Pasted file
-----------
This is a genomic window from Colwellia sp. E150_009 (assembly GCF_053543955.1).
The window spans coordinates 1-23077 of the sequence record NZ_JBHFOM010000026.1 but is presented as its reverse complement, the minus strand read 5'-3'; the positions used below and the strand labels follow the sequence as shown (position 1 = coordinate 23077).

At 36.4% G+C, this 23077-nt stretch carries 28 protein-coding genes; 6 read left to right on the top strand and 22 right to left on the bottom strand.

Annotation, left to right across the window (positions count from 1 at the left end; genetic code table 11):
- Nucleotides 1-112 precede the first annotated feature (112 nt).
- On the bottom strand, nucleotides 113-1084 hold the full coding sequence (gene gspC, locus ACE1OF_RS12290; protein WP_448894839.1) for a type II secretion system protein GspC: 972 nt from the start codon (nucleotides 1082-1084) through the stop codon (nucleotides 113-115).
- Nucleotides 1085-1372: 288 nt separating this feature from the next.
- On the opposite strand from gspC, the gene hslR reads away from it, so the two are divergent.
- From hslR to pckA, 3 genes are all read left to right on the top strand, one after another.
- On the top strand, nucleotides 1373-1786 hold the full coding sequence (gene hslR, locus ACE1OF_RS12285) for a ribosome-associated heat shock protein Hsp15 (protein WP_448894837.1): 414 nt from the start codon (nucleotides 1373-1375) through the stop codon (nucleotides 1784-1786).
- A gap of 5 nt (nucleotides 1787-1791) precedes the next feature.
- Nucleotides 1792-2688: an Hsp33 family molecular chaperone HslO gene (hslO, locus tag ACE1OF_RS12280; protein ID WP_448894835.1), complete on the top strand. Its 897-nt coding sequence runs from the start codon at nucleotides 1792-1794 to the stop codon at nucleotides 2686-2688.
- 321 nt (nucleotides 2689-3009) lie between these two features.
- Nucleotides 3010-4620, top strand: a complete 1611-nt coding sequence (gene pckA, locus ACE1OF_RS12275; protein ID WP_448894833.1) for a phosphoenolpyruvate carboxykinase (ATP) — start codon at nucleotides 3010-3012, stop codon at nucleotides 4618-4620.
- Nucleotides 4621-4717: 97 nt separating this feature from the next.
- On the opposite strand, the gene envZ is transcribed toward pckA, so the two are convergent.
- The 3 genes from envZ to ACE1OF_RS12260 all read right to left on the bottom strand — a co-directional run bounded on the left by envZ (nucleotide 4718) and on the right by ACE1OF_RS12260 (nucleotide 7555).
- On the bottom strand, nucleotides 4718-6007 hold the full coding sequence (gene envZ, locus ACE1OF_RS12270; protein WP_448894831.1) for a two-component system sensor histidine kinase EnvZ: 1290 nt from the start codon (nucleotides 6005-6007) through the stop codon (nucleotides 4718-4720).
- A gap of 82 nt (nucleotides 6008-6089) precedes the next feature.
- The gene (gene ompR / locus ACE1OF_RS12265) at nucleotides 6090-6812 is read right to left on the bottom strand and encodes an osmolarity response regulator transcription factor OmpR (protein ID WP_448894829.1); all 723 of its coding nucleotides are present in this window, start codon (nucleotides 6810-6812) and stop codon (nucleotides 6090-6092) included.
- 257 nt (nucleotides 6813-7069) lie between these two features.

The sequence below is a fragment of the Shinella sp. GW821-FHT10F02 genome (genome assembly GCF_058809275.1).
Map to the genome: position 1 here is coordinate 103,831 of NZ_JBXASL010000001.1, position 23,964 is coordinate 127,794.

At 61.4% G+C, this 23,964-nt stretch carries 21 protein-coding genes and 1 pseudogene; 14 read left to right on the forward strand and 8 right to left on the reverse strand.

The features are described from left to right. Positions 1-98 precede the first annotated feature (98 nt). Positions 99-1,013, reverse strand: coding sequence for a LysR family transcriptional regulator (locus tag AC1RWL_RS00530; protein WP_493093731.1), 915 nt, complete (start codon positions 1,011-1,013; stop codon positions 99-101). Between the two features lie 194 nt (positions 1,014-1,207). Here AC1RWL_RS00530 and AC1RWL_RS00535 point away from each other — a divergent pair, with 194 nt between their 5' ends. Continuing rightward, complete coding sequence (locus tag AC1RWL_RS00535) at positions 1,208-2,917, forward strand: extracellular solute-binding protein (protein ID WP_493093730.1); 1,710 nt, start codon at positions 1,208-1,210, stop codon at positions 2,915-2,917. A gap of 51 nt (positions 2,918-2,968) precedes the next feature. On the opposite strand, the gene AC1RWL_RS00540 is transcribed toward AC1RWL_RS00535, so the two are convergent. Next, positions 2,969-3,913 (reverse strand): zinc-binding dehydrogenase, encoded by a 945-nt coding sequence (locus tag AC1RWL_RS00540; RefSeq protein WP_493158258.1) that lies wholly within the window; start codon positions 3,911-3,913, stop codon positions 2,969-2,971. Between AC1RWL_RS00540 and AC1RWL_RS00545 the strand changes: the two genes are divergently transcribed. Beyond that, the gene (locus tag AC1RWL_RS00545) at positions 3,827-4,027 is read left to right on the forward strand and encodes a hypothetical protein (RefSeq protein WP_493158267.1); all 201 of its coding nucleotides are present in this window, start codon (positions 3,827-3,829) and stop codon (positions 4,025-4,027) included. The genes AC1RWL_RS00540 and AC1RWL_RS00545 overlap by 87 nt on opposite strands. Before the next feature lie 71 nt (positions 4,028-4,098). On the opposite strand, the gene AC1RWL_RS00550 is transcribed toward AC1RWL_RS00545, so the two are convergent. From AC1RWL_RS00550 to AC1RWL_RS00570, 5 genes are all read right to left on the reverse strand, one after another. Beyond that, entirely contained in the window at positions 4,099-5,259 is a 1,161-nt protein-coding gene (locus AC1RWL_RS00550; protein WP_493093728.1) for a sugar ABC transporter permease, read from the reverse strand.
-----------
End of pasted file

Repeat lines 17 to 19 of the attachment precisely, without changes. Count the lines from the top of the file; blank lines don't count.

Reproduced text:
- The 3 genes from envZ to ACE1OF_RS12260 all read right to left on the bottom strand — a co-directional run bounded on the left by envZ (nucleotide 4718) and on the right by ACE1OF_RS12260 (nucleotide 7555).
- On the bottom strand, nucleotides 4718-6007 hold the full coding sequence (gene envZ, locus ACE1OF_RS12270; protein WP_448894831.1) for a two-component system sensor histidine kinase EnvZ: 1290 nt from the start codon (nucleotides 6005-6007) through the stop codon (nucleotides 4718-4720).
- A gap of 82 nt (nucleotides 6008-6089) precedes the next feature.